Ablative Absolutes
Look at how we have translated each of the
following phrases:
• omnes clientes, occulis in ianua defixis, patroni favorem exspectabant.
• All the clients, their eyes fixed on the doorway, waited for the favour of their patron.
• puella, servo adstante, in extrema parte mutitudine constitit.
• The girl, her slave standing by her, stopped at the furthest part away of the crowd.
• ianua subito aperta, in limine apparuit praeco.
• The door suddenly being opened, there appeared on the threshold a herald.
• clientes, praecone viso, clamare statim coeperunt.
• The clients, the herald being seen, straightaway began to shout.
• omnibus tandem silentibus, praeco ita coepit.
• All at last falling silent, the herald began as follows.
The words underlined are made up of an
ablative noun and an ablative participle
• Perfect Passive Participles
• omnes clients, occulis in ianua defixis, patroni favorem exspectabant.
• All the clients, their eyes fixed on the doorway, waited for the favour of their patron.
• ianua subito aperta, in limine apparuit praeco.
• The door suddenly being opened, there appeared on the threshold a herald.
• clientes, praecone viso, clamare statim coeperunt.
• The clients, the herald being seen, straightaway began to shout.
• Present Active Participles
• puella, servo adstante, in extreme parte mutitudine constitit.
• The girl, her slave standing by her, stopped at the furthest part away of the crowd.
• omnibus tandem silentibus, praeco ita coepit.
• All at last falling silent, the herald began as follows.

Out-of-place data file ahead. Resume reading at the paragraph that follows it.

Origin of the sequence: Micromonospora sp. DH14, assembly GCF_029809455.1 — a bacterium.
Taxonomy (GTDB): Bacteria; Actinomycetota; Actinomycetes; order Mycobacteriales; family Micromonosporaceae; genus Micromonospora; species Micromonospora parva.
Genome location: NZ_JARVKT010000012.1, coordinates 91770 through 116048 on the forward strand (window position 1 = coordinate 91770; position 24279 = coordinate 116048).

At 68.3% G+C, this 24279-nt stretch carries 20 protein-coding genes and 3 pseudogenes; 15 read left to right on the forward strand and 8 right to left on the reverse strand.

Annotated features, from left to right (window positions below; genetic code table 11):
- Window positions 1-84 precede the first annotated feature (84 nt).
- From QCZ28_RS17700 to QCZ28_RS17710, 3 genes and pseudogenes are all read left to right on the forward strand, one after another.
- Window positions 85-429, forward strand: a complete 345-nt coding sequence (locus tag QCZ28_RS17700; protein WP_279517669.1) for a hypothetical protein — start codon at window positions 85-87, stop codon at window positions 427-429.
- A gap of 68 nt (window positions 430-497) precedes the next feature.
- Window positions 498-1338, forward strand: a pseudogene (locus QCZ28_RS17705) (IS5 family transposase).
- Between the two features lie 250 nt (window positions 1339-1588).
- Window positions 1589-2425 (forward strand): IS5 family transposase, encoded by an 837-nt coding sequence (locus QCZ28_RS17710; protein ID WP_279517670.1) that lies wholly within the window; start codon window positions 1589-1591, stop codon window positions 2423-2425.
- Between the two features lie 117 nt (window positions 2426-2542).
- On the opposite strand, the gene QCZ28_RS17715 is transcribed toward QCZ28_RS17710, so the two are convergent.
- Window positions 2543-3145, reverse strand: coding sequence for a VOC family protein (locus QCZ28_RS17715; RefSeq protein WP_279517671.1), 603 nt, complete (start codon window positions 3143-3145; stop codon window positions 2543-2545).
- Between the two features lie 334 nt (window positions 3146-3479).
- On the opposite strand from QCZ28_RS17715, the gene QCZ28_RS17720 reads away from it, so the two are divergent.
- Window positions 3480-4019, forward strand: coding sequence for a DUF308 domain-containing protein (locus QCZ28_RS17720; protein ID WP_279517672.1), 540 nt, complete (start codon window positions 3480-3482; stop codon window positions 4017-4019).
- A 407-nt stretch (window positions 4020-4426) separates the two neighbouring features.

We can take the whole phrase out and it has no
effect on the meaning of the rest of the sentence.
• puella, servo adstante, in extrema parte multitudinis constitit.
• The girl, her slave standing by her, stood at the furthest part away of
the crowd.
• Could just be…..
This sort of grammar feature is called
the Ablative Absolute
• puella in extrema parte multitudinis consitit.
• The girl stood at the furthest part away of the crowd.
The ablative absolute often expresses WHEN
or WHY something happened.
• When (temporal)
• clientes, praecone viso, clamare statim coeperunt.
• The clients, when they saw the herald, started to shout straightaway.
• Why (causal)
• clientes, praecone viso, clamare statim coeperunt.
• The clients, because they saw the herald, started to shout straightway.
Some examples to try out with WHEN (temporal)
or WHY (causal) or something else…
• clientes, nominibus suis auditis, celeriter progressi domum intraverunt.
• The clients, ---------------------------, quickly went forward and entered the house.
• ceteri autem, oculis in vultu praeconis defixis, spe favoris manebant.
• But the rest, ---------------------------------, stayed out of hope of favour.
• his verbis dictis, paucos denarios in turbam sparsit.
• ------------------------------, he threw a few coins into the crowd.